While you may have heard jokes about the gastric prowess of goats, the truth is that they need more than tin cans and other debris for a good diet. Buffalo grass, so named because it was the primary grass eaten by the American bison, is the only native North American grass still commonly planted as a turf grass. It is relatively easy to grow, with minimal watering and fertilizer requirements, and grows well in USDA hardiness zones 3 through 9.
Preparing the Ground
Amend the soil in your goat pasture with organic matter such as compost if the ground is sandy or coarse.
Fix the pasture's drainage if the area is not already well-drained. Buffalo grass doesn't survive for long in standing water.
Test your soil's pH before planting. The ideal pH for buffalo grass is 6.0 to 7.5. Amend the soil with sulfur if the pH is too high and with limestone or wood ash if the pH is too low.
Apply a starter fertilizer to the pasture. Fertilize according to the label directions for other grass varieties if buffalo grass is not listed.
Till the pasture at least 6 inches deep; 12 inches is ideal to allow for good rooting of your buffalo grass.
Rake the pasture and remove any rocks or large plant roots. Break large dirt clumps down to about pea size.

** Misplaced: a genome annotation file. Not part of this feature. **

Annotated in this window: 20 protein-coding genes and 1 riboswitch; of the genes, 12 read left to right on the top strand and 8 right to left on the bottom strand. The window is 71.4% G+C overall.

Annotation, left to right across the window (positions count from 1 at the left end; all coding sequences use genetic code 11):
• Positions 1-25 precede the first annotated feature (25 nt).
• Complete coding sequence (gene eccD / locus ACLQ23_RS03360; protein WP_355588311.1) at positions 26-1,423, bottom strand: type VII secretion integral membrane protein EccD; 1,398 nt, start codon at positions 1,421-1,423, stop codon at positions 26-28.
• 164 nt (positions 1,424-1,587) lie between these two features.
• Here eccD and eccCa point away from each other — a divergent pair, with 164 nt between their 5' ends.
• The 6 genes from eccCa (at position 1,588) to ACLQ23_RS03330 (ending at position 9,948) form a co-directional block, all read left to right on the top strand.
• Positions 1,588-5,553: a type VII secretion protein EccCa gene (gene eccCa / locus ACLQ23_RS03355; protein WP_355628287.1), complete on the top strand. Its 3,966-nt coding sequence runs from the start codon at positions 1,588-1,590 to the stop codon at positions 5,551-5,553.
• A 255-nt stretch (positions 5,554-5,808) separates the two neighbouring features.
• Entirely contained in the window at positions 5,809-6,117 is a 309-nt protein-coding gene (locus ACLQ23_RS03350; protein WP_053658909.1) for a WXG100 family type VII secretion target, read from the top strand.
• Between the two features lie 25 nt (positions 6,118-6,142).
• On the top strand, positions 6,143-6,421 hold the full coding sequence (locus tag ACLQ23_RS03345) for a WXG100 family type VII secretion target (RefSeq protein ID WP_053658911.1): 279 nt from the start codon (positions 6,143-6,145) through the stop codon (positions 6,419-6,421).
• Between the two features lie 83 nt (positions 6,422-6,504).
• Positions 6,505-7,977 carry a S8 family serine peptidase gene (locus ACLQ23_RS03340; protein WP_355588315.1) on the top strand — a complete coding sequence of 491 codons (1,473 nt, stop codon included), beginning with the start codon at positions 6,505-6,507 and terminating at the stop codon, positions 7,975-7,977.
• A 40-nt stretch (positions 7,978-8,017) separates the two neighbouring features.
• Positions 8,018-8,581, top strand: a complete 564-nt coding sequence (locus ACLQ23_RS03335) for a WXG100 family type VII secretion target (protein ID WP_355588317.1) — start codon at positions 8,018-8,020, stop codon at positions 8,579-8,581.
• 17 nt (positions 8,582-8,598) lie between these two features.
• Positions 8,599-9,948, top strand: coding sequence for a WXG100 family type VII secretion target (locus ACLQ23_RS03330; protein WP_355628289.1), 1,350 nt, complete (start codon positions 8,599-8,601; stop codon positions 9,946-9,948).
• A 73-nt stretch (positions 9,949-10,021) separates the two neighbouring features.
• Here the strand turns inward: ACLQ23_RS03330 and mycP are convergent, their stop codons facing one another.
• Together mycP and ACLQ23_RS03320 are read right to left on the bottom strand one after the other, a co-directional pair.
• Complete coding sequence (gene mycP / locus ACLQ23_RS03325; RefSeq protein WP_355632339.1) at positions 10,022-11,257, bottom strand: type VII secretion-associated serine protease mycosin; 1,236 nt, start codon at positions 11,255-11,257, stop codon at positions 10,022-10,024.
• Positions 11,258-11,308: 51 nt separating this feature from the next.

Use a roller or rake to firm the soil. Your foot should leave an imprint no deeper than a half inch when the soil is properly packed.
Seeding the Pasture
Water the prepared soil well so that it is damp but not soggy.
Plant your buffalo grass pasture in late spring or early summer at a rate of one to three pounds of seed per 1000 square feet. Plant the seed at a depth of a half inch or less.
Rake the seed gently into the soil surface, then roll the area again to ensure the seed gets good contact with the soil.
Water the pasture every day for the first week. Keep the soil moist but don't allow puddles of standing water to form.
Water every second day in the second week and every third day the next week. Your buffalo grass should start to emerge 10 to 14 days after planting.
Once the grass is established and forms a good root system, reduce watering frequency and allow the ground to dry out slightly between waterings.
About this Author
Angie Mansfield is a freelance writer living and working in Minnesota. She began freelancing in 2008. Mansfield's work has appeared in online sites and publications such as theWAHMmagazine, for parents who work at home, and eHow. She is an active member of Absolute Write and Writer's Village University.